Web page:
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10/08/04 I want my name, not someone else's, on my computer

by Lee Koo (ADMIN) CNET staff/forum admin / October 6, 2004 6:25 AM PDT
(First, a word of WARNING: This week?s answer and some recommendations suggest the task of editing your Windows registry, MAKE SURE back up your registry in case you do something wrong and also be that you are familiar with files you are planning to delete. You don't want to delete a file that is critical to your system; that can really wreak havoc in your computer. So be cautious and know what you are deleting before proceeding! Delete files and edit the Windows registry at your own risk. Thank you.)

Thank you Thomas L and all the participants in this past week?s Q&A!

Christina I hope Thomas L. fantastic winning answer, the honorable mentions, and member recommendation this week which ranges from websites recommended to registry utilities, helps you tackle your question. If you need further assistance please join us in this discussion below because the Windows registry is NOT something to simply play around with. So ask if you are unsure of something.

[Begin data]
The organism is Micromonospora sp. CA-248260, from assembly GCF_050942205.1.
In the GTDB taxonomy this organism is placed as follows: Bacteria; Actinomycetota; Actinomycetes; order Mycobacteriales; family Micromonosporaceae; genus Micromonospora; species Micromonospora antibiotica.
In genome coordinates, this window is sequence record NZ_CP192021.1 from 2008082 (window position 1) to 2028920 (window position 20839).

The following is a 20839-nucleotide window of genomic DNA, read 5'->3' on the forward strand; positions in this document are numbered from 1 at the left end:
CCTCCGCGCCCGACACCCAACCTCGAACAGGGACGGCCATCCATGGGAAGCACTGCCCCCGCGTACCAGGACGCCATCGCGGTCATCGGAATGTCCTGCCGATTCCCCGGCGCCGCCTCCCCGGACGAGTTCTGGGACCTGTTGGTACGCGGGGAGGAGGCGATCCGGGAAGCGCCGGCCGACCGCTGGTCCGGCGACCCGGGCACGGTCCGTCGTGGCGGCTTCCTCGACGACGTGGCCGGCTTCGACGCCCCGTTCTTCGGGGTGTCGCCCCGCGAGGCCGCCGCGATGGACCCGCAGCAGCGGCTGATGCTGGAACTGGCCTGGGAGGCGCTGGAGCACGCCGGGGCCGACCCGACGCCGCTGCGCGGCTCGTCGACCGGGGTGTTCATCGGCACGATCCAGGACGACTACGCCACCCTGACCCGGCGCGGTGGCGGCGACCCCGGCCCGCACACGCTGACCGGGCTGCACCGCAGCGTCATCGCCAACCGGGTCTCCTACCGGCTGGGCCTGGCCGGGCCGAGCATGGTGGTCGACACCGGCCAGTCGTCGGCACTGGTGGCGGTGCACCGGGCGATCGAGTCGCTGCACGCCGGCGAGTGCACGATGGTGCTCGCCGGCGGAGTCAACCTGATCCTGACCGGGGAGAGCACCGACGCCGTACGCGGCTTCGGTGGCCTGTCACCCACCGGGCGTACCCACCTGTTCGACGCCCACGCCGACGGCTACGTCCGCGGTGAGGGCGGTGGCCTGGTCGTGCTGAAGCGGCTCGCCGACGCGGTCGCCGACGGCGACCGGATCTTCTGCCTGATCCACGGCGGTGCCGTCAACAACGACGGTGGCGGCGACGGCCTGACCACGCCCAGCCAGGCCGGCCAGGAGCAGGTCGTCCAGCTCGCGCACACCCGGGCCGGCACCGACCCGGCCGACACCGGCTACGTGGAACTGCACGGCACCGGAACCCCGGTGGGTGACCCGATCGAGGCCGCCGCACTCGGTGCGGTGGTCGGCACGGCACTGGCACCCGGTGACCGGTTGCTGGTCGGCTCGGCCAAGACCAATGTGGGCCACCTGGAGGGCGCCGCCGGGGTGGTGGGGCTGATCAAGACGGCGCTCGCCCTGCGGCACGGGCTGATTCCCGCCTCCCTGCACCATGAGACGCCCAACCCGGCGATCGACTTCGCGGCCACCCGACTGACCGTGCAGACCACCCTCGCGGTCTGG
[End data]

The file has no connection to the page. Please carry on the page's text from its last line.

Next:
Members, if you have more questions, or additional advice, by all means free to post below in this thread.
The more we discuss the more we learn--it?s all up to you as a community to contribute.

Thanks again everyone!
-Lee Koo
CNET Community


When I click My Computer > System, a page comes up with some
information, including the name of whom the computer is
registered to. How can I change this name? I am giving my
computer to my daughter and want to put her name there
instead. I appreciate any help you can offer. Thank you.

Submitted by: Christina


The name to whom the computer is registered is stored in the Windows Registry. If you are not familiar with the system Registry, use EXTREME caution when making any changes here.

However if you are familiar with the Registry, you can go straight to the Registry key:

HKEY_LOCAL_MACHINE\SOFTWARE\Microsoft\Windows NT\Current Version and "RegisteredOwner" (Windows NT/2000/XP users).


HKEY_LOCAL_MACHINE\SOFTWARE\Microsoft\Windows\CurrentVersion and "RegisteredOwner" (Windows 9x/Me users)

Double-click RegisteredOwner in the right-hand pane and under Value data, change the name to whoever you'd like. Click OK and exit the Registry editor and you're done.

For those who are unfamiliar with the Windows Registry, here's how to perform this task:

When making changes to the Registry, ALWAYS back it up first; in case you make a mistake somewhere, you can restore the original Registry. Altering the Registry can be potentially dangerous and may cause serious problems to the Windows operating system. Even though this procedure is pretty simple and the risks are minimal, it's always best to play it safe. (Note: Steps 1 through 3 explain how to back up your Registry.)